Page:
Friday the 13th Part 3 (Movie Review)

Evan Slead's rating: ★ ★ ★ Director: Steve Miner | Release Date: 1982

This is the third installment of our head-to-head review between the A Nightmare on Elm Street and Friday the 13th franchises. Check out what Sophie had to say about the corresponding Freddy pic here!

Just one short year later and director Steve Miner is back with third film for the Friday the 13th franchise. After making the last final girl literally pee her pants, Jason Voorhees was beginning to make a strong name for himself and strike fear into the hearts of audiences in the early 1980's. Jumping on the new technology of 3D (a band wagon that the original Halloween II almost utilized to compete with the likes of Jason) director Steve Miner reapproached the Camp Crytal Lake mythos ready to wield the third dimension technology in every means possible. While Friday the 13th Part III has widely been regarded as one of the and if not the worst entries in the series, the film arguably holds a level of joy that the other forgettable entries do not and deserves another watch. The use of 3D in the film comes at a comic level creating an enjoyable, tongue in cheek watch in this IMAX 3D laden world of today. As well, the greatest strength of the entry lies in the evolution of Jason gaining his iconic mask and roudning out the infamous killer audiences know and love.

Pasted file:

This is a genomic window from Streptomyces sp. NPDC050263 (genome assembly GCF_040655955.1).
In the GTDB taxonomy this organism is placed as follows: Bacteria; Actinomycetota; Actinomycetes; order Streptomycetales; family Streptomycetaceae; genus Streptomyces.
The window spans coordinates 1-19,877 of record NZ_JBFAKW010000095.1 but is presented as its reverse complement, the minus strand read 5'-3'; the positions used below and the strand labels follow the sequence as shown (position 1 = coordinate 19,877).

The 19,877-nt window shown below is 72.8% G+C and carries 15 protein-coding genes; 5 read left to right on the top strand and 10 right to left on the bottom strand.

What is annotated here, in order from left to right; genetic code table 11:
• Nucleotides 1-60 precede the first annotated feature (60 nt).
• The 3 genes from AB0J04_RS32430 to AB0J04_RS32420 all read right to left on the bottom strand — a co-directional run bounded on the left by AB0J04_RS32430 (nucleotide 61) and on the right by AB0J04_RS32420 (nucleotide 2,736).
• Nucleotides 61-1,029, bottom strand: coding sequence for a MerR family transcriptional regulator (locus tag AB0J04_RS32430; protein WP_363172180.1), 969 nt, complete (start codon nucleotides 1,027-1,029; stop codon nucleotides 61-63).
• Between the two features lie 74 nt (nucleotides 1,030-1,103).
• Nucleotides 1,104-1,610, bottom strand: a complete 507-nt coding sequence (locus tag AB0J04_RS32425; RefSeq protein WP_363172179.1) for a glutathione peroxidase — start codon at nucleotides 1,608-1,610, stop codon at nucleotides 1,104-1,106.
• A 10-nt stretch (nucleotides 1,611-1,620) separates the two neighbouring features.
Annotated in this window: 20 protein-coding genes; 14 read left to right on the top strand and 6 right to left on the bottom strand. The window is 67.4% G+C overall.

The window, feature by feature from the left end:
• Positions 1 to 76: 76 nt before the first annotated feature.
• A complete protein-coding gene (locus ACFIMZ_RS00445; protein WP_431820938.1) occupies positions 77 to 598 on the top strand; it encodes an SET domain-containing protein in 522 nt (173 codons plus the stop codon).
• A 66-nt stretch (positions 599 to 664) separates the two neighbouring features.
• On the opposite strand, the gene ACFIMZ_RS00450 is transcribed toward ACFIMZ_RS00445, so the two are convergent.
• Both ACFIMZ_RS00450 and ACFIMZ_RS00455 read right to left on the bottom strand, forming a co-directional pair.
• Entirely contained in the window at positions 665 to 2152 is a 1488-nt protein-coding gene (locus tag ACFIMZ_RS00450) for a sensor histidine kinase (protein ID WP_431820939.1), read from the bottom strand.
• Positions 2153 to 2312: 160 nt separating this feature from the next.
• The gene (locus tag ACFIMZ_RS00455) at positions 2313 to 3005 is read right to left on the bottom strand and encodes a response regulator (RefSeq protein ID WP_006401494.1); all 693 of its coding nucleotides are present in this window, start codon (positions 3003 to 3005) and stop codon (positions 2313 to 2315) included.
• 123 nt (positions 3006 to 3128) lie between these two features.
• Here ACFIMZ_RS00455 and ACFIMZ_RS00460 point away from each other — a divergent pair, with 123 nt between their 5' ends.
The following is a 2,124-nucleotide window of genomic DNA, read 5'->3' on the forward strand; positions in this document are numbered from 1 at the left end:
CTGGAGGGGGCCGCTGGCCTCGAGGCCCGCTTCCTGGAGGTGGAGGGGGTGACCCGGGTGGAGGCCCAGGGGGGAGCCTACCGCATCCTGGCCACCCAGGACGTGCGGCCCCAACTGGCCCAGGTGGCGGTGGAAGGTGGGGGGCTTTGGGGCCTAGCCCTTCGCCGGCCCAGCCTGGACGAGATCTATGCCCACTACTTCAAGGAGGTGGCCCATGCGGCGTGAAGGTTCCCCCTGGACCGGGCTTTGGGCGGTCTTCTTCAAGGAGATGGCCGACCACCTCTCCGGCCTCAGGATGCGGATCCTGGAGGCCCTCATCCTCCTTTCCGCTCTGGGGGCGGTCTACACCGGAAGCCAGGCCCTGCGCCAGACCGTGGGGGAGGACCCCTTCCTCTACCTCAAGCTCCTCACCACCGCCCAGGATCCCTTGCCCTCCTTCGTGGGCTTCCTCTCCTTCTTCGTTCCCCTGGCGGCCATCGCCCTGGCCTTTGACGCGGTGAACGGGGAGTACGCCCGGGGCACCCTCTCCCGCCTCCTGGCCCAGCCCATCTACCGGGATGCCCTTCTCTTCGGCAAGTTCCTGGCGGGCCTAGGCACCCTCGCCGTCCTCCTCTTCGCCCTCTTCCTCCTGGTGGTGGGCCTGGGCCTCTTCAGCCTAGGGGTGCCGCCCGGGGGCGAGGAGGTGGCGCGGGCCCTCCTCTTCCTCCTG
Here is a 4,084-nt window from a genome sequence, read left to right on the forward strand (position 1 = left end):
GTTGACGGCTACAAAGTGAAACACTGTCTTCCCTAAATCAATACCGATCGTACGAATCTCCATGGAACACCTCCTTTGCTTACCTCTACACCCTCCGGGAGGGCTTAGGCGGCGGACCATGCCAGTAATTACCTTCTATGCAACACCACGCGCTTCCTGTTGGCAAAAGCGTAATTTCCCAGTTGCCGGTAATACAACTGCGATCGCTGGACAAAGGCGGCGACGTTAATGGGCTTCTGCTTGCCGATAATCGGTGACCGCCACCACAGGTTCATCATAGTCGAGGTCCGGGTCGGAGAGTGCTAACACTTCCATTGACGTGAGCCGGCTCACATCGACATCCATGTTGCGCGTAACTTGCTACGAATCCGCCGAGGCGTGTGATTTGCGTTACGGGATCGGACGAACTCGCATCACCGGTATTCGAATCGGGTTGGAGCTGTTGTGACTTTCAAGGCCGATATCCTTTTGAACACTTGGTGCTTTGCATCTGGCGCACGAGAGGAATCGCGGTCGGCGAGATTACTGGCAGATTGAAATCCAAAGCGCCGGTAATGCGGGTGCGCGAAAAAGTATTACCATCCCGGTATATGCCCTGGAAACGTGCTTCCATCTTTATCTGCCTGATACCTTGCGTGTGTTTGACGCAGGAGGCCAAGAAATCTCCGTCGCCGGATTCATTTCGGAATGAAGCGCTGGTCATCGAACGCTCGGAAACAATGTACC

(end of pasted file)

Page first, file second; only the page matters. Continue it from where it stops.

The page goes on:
Taking a departure from the previous two films, Friday the 13th Part III does not take place at Camp Crystal Lake or any camp but rather unspools its story in the neighboring woods and small town around the crystal waters. Jason, now having lost his burlap sack from his run in with Ginny Field, makes his way to a nearby convenience store to kill a man and the man's wife in the search for a new outfit. Meanwhile, Chris Higgins (Dana Kimmell) in tow with some of her friends travel from New Jersey to a family cabin near to the original site of the Crystal Lake murders. Waiting at the cabin is the final girls previous flame Rick (Paul Kratka) who wants to rekindle the romance they once had. Years earlier Chris had been attacked in the woods by a mysterious man which left her paralyzed with fear to ever return to the cabin and leave all ties with it behind, including Rick. Two of the friends, Shelly (Larry Zimmer) and Vera (Catherine Parks), travel to a different convenience store and have a run in with a biker gang. The gang follows the teens back to the cabin to stir up some trouble. Also joining the group is Jason, ready to take more lives and hopefully find a new look that will stay with him for the rest of his run.